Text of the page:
Winter boarder: Begonia grandis bulbils sprouting from a pot of dieffenbachia that I kept outside all summer and fall and overwintered in the laundry room. I'm always astonished at the capacity of this plant to propagate from the tiniest, most negligible-looking bulbil: some are smaller than a BB; some grow to maybe pea-sized. And all of them--all of them, if given half a chance (tossed nonchalantly into this pot, for example, not planted with any purpose or worry about light or water), will grow.
What you don't see here is the gorgeous deep pink of the leaves' underside, a large part of what makes them so beautiful all summer and fall in the garden: the afternoon light through the leaves is spectacular. The plants don't blossom until late in the year, and though the flowers are worth the wait--deep pink, cascading from multibranched stems--it's the leaves that make this hardy begonia a standout in the shade beneath our crabapple tree, in the shade beneath the pines, in the narrow alley between our house and the neighbors' where there is literally only a two-inch-wide space to dig in between our flagstone and their sidewalk. It also performs well in full sun, as long as its base is well-mulched.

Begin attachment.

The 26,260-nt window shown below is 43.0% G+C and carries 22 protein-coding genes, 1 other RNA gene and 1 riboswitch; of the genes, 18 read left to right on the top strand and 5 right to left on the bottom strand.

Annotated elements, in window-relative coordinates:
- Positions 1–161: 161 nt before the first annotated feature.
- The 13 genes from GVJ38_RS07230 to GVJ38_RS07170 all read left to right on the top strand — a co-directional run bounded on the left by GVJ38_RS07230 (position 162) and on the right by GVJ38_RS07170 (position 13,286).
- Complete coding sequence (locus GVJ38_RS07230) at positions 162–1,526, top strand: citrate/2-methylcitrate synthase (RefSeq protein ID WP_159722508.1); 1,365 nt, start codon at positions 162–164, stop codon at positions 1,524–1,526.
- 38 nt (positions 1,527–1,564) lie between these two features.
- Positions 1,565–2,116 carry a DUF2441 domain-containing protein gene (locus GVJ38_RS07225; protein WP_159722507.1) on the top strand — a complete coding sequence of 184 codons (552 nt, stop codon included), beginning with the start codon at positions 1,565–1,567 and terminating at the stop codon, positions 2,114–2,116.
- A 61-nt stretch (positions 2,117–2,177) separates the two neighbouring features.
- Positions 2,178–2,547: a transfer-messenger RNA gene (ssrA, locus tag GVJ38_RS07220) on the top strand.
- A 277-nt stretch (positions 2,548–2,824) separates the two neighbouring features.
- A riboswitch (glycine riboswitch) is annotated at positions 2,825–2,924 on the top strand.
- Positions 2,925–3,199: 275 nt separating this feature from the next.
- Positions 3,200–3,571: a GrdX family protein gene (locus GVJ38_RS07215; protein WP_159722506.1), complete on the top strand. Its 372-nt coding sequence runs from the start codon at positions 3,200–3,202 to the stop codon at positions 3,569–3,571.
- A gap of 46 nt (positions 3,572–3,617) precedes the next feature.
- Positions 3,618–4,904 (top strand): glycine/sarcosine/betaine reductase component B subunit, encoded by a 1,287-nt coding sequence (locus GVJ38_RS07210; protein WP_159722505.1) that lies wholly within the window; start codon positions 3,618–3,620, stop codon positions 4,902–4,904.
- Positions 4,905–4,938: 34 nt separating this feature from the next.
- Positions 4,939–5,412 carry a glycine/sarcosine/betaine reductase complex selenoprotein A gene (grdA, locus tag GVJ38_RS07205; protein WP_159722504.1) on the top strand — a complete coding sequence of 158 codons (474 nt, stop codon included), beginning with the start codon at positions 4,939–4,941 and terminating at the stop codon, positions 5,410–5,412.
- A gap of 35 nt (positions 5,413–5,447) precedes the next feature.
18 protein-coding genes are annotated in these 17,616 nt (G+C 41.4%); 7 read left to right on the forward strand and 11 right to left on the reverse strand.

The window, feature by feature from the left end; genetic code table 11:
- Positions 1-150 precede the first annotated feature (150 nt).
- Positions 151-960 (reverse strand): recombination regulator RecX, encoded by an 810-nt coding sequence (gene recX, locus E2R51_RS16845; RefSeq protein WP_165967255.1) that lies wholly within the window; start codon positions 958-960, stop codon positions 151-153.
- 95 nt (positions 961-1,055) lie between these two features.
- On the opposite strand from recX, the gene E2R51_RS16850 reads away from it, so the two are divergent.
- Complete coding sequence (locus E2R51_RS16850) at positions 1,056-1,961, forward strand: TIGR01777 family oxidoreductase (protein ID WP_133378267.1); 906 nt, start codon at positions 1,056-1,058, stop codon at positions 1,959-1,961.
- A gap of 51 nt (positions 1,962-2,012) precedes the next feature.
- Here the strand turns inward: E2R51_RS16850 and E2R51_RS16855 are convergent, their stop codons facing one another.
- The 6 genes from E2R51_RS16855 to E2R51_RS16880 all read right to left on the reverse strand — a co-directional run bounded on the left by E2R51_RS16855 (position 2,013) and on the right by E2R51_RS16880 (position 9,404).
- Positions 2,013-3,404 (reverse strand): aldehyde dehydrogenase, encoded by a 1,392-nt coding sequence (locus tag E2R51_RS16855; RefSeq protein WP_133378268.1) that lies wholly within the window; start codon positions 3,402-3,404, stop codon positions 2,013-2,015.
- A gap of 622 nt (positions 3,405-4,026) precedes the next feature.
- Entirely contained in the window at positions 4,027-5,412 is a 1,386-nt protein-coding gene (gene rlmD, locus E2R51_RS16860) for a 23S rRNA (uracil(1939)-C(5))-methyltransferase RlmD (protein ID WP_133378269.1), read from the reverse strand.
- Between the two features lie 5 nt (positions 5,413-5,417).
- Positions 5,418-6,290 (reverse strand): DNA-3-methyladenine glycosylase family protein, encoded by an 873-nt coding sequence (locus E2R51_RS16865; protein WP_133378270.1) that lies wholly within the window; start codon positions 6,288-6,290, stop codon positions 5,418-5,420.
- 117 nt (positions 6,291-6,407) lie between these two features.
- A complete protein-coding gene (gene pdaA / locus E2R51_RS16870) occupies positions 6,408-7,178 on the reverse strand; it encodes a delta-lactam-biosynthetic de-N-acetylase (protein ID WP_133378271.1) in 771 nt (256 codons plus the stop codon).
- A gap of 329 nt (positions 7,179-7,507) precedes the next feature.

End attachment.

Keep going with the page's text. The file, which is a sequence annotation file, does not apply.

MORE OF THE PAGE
These tiny plants are up early: they're the last to arise in the outdoor garden, later even than the notoriously is-it-still-there-or-not balloon flowers. When this small, they're easy to tease out of the soil and pot up in their own containers, though lately I've come to play more with companion planting: christmas cactus cuttings interplanted with an ornamental pepper; spider plants in the same pot with the bushy poinsettia that I've kept going for three years now; and (later, once it's safe to garden outside again) heartsease and oregano in the giant pots we use for growing tomatoes.